Musaira did not though, and when the day of the ship launch came she said goodbye to her still disbelieving husband and her daughter—who at three was too young to comprehend what was happening—and went to the launch pad. The other astronauts had friends and family there to say their goodbyes, but all of hers had stayed away, uncomfortable with the seemingly unbelievable decision she had made. But as she stepped aboard and strapped herself into her chair for the launch, Musaira felt no regrets. Her entire being vibrated with joy at the universe that lay before her.

The journey to the asteroid being mined at the edges of the solar system and back to the planet took nearly six years of her time to complete, enough time that the sharp excitement and newness of each day gradually wore smooth, until it was neither exciting, nor interesting, but simply existence as it was. They encountered few problems, completing the mission as intended, and returned to the planet without fanfare or celebration.

Musaira though felt an immense satisfaction at all she had dared and accomplished. She regretted nothing, though now she felt she might like to remain upon the planet and carry on with her life there. Seventy years had passed in the time she had been in space. Her husband had died, after marrying another woman and having two more children. Her daughter had gone on with her life as well, though Musaira was reluctant to investigate too much, not wanting to interfere with her new existence.

Instead she resumed her old position in payroll and compliance with the conglomerate. All her old colleagues had long since retired and there had been changes so vast that she found it disorienting simply to walk down the street. She was now a person out of time, unfamiliar with the most basic of cultural references and shorthand everyone took for granted. After a year back on the planet she shipped out again, this time on a vessel that would be gone for ten years.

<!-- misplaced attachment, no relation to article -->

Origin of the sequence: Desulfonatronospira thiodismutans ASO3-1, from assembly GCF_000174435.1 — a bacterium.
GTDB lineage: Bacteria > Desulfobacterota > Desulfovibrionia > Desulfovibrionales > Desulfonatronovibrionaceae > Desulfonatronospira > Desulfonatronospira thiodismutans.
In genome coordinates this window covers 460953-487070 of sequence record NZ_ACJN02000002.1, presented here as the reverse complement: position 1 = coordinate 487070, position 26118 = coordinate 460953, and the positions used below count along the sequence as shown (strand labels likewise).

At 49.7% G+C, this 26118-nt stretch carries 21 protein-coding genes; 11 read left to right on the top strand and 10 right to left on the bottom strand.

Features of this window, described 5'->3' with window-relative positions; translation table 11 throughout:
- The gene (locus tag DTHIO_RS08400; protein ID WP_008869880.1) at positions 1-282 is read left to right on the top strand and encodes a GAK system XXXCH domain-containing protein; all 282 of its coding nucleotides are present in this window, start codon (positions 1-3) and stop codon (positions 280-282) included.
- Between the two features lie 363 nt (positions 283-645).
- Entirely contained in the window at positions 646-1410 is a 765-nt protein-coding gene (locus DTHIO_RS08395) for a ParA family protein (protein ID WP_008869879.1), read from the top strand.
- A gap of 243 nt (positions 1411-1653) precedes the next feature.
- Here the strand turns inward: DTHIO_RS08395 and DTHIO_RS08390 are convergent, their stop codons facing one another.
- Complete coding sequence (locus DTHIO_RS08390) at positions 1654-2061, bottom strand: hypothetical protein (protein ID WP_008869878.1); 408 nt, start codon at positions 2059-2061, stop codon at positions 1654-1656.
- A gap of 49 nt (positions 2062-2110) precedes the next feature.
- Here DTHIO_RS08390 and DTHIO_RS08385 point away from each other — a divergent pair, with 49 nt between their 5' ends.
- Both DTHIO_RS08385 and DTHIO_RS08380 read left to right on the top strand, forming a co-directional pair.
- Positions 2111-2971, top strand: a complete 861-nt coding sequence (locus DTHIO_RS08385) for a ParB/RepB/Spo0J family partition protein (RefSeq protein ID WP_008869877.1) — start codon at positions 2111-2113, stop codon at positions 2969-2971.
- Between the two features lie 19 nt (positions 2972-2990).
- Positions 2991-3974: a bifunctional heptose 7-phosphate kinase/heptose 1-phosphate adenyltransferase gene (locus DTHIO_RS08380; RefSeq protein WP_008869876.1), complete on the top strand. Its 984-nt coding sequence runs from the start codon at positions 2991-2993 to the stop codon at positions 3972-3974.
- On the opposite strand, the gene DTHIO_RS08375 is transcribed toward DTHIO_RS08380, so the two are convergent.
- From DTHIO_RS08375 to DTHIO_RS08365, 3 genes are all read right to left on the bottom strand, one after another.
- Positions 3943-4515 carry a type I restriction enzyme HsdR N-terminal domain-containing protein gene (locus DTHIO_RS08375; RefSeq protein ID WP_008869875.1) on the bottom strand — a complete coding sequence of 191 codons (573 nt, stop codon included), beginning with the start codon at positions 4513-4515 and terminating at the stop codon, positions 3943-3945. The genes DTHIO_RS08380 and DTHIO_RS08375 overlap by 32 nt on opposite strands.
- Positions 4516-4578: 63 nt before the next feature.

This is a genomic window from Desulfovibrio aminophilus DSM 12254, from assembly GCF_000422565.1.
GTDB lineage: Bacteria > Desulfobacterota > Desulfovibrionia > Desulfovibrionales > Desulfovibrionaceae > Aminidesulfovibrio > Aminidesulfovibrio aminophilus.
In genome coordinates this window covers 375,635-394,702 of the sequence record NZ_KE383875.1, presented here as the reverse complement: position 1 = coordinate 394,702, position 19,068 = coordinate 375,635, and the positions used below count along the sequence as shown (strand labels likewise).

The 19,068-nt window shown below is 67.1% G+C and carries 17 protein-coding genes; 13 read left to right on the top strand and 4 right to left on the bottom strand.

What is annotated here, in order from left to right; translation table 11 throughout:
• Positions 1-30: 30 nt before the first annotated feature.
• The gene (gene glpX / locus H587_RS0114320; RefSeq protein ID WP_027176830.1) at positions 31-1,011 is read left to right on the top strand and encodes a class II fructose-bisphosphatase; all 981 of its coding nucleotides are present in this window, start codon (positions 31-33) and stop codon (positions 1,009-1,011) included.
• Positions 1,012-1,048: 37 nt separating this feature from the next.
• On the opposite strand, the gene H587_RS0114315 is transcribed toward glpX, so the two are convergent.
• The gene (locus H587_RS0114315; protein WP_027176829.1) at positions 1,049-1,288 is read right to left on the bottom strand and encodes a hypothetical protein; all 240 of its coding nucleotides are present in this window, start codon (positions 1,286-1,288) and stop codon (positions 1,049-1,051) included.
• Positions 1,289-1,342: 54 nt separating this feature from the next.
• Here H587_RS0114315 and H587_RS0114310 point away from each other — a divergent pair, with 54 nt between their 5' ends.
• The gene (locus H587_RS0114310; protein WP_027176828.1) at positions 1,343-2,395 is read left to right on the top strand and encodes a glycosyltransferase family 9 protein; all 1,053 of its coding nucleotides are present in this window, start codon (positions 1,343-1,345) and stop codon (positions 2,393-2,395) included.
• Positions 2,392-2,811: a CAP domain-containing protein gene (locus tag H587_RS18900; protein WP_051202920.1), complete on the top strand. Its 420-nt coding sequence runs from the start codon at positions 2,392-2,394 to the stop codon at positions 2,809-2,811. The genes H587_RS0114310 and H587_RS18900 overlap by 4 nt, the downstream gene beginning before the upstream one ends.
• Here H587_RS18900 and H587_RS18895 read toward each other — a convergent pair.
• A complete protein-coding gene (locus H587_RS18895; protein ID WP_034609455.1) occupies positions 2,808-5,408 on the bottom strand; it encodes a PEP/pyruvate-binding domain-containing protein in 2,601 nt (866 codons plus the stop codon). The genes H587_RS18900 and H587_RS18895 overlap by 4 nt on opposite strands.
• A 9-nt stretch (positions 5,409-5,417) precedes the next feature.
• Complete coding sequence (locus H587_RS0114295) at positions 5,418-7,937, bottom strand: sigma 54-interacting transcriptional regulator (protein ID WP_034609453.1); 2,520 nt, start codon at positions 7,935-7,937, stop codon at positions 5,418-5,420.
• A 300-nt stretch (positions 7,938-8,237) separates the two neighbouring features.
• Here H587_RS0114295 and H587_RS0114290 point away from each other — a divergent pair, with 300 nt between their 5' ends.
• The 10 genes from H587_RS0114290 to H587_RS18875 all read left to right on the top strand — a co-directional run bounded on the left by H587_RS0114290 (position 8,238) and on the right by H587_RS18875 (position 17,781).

When she returned home after that journey she was nearing fifty and was too old for the conglomerate to consider for other voyages. She had made more than enough money to last her for the rest of her life, and so she decided to retire to a tropical island and spend what time remained to her there. She bought a small hotel and ran it, settling into the routine of these new days. A widower came to stay for a week and ended up not leaving. After two months he moved out of his room and permanently into her apartments. Ten years passed in an instant and she felt as though she had never been anywhere else.

One day a woman, in her late thirties, arrived and stayed for a week. She was reserved but pleasant and Musaira felt certain that she knew her, though that was obviously impossible. Everyone she had known in her past lifetimes was long dead, and everyone she knew now was here.

The woman caught her staring at her at breakfast one day and said, “You don’t recognize me at all do you?”

Musaira shook her head.

“I don’t know how many lifetimes I’ve waited for this moment.”

Musaira nodded, understanding at last. “More than most I would imagine.”


In A Flash: read a new story every Thursday…

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  1. Pingback: In A Flash: The Flitcraft Effect – Lost Quarter Books